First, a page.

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Botswana Media Weak - Study

INNOCENT SELATLHWA
IRI Baseline evaluation findings suggest that the media sector in Botswana has been weakened and under-resourced.

The study added that this has jeopardised performance and could affect public trust in the media.

Researchers state that under the new administration, there is an opportunity for improvement and need to strengthen and train media outlets to ensure that they fully utilise such opportunity to advocate for change by speaking with one voice.

IRI is a US-based non-profit non-partisan international organisation dedicated to advancing freedom and democracy worldwide. It is currently implementing a regional project in Botswana and Malawi focused on strengthening the capacity of media and political parties to counter closing space.

The researchers found that severe under-funding of the private media has had ripple effects, including a decline in quality of reporting, unethical reporting, and collapse in self-regulation of the media industry, which requires support.

IRI researchers found that to ensure economic well-being, media actors are known to self-censor content to avoid economic pressure from the government and avoid loss of private advertisement revenue.

Media responses to government practices are limited and the effectiveness of these are challenged by the lack of financial capacity.

While there was mixed evidence on Botswana’s media’s knowledge and compliance to journalistic standards, balanced reporting, factual reporting and independence of journalists emerged as key areas of non-compliance amongst journalists in Botswana. 

IRI found that “while direct censorship of private media is rare, the government has utilised restrictive legislation and economic pressure against private media, which has led to self-censorship. Absence of a Freedom of Information law is a key challenge.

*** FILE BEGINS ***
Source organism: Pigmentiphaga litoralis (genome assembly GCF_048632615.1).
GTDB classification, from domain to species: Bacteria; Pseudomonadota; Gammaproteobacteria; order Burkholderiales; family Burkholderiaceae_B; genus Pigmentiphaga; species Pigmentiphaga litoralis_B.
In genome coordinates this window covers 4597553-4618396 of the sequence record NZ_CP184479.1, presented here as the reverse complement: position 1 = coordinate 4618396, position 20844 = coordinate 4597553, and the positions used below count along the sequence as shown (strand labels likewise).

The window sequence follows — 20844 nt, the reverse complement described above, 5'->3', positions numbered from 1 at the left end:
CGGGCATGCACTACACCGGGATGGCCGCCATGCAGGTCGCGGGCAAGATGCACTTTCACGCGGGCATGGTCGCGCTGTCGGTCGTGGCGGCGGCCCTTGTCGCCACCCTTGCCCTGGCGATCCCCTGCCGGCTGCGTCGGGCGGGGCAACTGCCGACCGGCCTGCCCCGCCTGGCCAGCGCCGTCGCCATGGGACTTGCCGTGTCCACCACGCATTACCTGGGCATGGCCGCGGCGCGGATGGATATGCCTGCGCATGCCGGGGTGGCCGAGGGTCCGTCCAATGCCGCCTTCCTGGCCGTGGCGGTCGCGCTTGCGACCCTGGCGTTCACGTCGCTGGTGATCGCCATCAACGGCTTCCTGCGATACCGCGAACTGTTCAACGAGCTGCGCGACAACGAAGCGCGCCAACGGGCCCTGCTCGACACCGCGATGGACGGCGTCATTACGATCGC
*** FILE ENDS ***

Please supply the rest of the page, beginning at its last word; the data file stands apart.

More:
Advocacy efforts on

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these issues have had mixed effectiveness.” Self-regulation of the Botswana media emerged as a key area of need that would enhance accountability, professionalism and responsible journalism in the country. Lack of self-regulation creates a regulatory gap that exposes the media to government efforts to regulate the industry, which could further restrict the media space.

The Media Institute of Southern Africa (MISA) emerged as a trusted stakeholder that could play an active role in advocacy and reviving media institutions. Therefore, a clear need has emerged to strengthen MISA’s capacity to ensure that advocacy and self-regulation efforts are sustainable.

The evaluation also revealed a challenging relationship of distrust between media and political parties in Botswana, with a lot of lack of clarity on the role of media on the part of political parties.

In both countries, convening such actors together and facilitating a conversation about the role of media and political parties in democratic society could help create a common understanding and better relationship amongst such actors. IRI will help stakeholders in Malawi and Botswana address closing democratic space, as it relates to freedom of expression, by focusing on efforts to strengthen the capacity of the media and political parties to (a) enable them to operate despite oppressive conditions, and (b) continue to advocate for increased democratic space.

IRI will connect the media and political parties, strengthen their ties within their countries and across the Southern Africa region, facilitate the sharing of ideas and amplify their advocacy efforts.



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